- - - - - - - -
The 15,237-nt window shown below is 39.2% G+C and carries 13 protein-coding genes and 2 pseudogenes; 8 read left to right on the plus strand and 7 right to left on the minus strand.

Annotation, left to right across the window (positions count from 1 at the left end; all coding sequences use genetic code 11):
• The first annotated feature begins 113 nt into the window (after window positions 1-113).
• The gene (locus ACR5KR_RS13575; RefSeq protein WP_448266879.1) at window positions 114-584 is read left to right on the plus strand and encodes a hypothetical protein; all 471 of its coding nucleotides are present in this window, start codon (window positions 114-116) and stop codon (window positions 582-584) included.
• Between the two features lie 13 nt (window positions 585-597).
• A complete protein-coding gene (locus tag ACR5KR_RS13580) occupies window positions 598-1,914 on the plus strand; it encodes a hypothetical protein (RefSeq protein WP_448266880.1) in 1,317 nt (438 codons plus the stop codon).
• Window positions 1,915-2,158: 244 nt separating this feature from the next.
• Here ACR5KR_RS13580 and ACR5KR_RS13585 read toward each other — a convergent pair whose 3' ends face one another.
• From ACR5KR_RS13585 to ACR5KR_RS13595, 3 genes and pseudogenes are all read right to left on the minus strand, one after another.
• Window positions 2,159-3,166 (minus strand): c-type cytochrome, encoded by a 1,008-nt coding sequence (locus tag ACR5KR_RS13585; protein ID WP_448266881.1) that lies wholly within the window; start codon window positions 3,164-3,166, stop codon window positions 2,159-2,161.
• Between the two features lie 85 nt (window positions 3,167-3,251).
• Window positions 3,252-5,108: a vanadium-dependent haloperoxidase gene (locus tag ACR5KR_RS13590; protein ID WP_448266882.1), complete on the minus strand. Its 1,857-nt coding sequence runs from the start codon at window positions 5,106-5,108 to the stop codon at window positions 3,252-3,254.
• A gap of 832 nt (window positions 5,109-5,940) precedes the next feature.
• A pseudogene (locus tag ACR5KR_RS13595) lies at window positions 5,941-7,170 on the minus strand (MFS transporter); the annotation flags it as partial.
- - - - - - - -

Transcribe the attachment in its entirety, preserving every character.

The 15,237-nt window shown below is 39.2% G+C and carries 13 protein-coding genes and 2 pseudogenes; 8 read left to right on the plus strand and 7 right to left on the minus strand.

Annotation, left to right across the window (positions count from 1 at the left end; all coding sequences use genetic code 11):
• The first annotated feature begins 113 nt into the window (after window positions 1-113).
• The gene (locus ACR5KR_RS13575; RefSeq protein WP_448266879.1) at window positions 114-584 is read left to right on the plus strand and encodes a hypothetical protein; all 471 of its coding nucleotides are present in this window, start codon (window positions 114-116) and stop codon (window positions 582-584) included.
• Between the two features lie 13 nt (window positions 585-597).
• A complete protein-coding gene (locus tag ACR5KR_RS13580) occupies window positions 598-1,914 on the plus strand; it encodes a hypothetical protein (RefSeq protein WP_448266880.1) in 1,317 nt (438 codons plus the stop codon).
• Window positions 1,915-2,158: 244 nt separating this feature from the next.
• Here ACR5KR_RS13580 and ACR5KR_RS13585 read toward each other — a convergent pair whose 3' ends face one another.
• From ACR5KR_RS13585 to ACR5KR_RS13595, 3 genes and pseudogenes are all read right to left on the minus strand, one after another.
• Window positions 2,159-3,166 (minus strand): c-type cytochrome, encoded by a 1,008-nt coding sequence (locus tag ACR5KR_RS13585; protein ID WP_448266881.1) that lies wholly within the window; start codon window positions 3,164-3,166, stop codon window positions 2,159-2,161.
• Between the two features lie 85 nt (window positions 3,167-3,251).
• Window positions 3,252-5,108: a vanadium-dependent haloperoxidase gene (locus tag ACR5KR_RS13590; protein ID WP_448266882.1), complete on the minus strand. Its 1,857-nt coding sequence runs from the start codon at window positions 5,106-5,108 to the stop codon at window positions 3,252-3,254.
• A gap of 832 nt (window positions 5,109-5,940) precedes the next feature.
• A pseudogene (locus tag ACR5KR_RS13595) lies at window positions 5,941-7,170 on the minus strand (MFS transporter); the annotation flags it as partial.